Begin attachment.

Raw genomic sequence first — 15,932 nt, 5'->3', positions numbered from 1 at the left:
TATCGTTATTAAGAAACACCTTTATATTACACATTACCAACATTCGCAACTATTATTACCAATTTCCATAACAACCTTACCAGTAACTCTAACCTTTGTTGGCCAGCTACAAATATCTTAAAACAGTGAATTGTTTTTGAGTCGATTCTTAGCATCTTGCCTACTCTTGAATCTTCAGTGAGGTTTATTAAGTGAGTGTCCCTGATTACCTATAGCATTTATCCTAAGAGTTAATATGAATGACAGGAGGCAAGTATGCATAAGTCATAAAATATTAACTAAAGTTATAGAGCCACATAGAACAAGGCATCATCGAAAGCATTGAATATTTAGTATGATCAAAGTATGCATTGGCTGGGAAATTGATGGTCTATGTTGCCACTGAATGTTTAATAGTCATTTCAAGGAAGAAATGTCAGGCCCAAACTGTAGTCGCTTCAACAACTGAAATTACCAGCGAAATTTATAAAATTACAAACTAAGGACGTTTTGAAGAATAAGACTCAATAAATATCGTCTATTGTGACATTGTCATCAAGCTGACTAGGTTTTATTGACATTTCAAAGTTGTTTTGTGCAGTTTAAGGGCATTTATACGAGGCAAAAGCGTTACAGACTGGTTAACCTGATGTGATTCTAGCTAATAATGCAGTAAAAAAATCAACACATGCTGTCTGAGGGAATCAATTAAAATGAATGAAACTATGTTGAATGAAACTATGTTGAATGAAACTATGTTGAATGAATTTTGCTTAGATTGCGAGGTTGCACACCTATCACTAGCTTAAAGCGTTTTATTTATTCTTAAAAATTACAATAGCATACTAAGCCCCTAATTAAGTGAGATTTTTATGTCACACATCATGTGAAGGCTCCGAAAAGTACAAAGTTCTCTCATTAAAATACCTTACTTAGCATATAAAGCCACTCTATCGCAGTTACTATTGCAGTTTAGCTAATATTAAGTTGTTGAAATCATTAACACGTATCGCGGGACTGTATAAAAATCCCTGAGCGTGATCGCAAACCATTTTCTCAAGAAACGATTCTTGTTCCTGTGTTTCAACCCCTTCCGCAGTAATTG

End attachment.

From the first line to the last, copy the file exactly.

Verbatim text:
Raw genomic sequence first — 15,932 nt, 5'->3', positions numbered from 1 at the left:
TATCGTTATTAAGAAACACCTTTATATTACACATTACCAACATTCGCAACTATTATTACCAATTTCCATAACAACCTTACCAGTAACTCTAACCTTTGTTGGCCAGCTACAAATATCTTAAAACAGTGAATTGTTTTTGAGTCGATTCTTAGCATCTTGCCTACTCTTGAATCTTCAGTGAGGTTTATTAAGTGAGTGTCCCTGATTACCTATAGCATTTATCCTAAGAGTTAATATGAATGACAGGAGGCAAGTATGCATAAGTCATAAAATATTAACTAAAGTTATAGAGCCACATAGAACAAGGCATCATCGAAAGCATTGAATATTTAGTATGATCAAAGTATGCATTGGCTGGGAAATTGATGGTCTATGTTGCCACTGAATGTTTAATAGTCATTTCAAGGAAGAAATGTCAGGCCCAAACTGTAGTCGCTTCAACAACTGAAATTACCAGCGAAATTTATAAAATTACAAACTAAGGACGTTTTGAAGAATAAGACTCAATAAATATCGTCTATTGTGACATTGTCATCAAGCTGACTAGGTTTTATTGACATTTCAAAGTTGTTTTGTGCAGTTTAAGGGCATTTATACGAGGCAAAAGCGTTACAGACTGGTTAACCTGATGTGATTCTAGCTAATAATGCAGTAAAAAAATCAACACATGCTGTCTGAGGGAATCAATTAAAATGAATGAAACTATGTTGAATGAAACTATGTTGAATGAAACTATGTTGAATGAATTTTGCTTAGATTGCGAGGTTGCACACCTATCACTAGCTTAAAGCGTTTTATTTATTCTTAAAAATTACAATAGCATACTAAGCCCCTAATTAAGTGAGATTTTTATGTCACACATCATGTGAAGGCTCCGAAAAGTACAAAGTTCTCTCATTAAAATACCTTACTTAGCATATAAAGCCACTCTATCGCAGTTACTATTGCAGTTTAGCTAATATTAAGTTGTTGAAATCATTAACACGTATCGCGGGACTGTATAAAAATCCCTGAGCGTGATCGCAAACCATTTTCTCAAGAAACGATTCTTGTTCCTGTGTTTCAACCCCTTCCGCAGTAATTG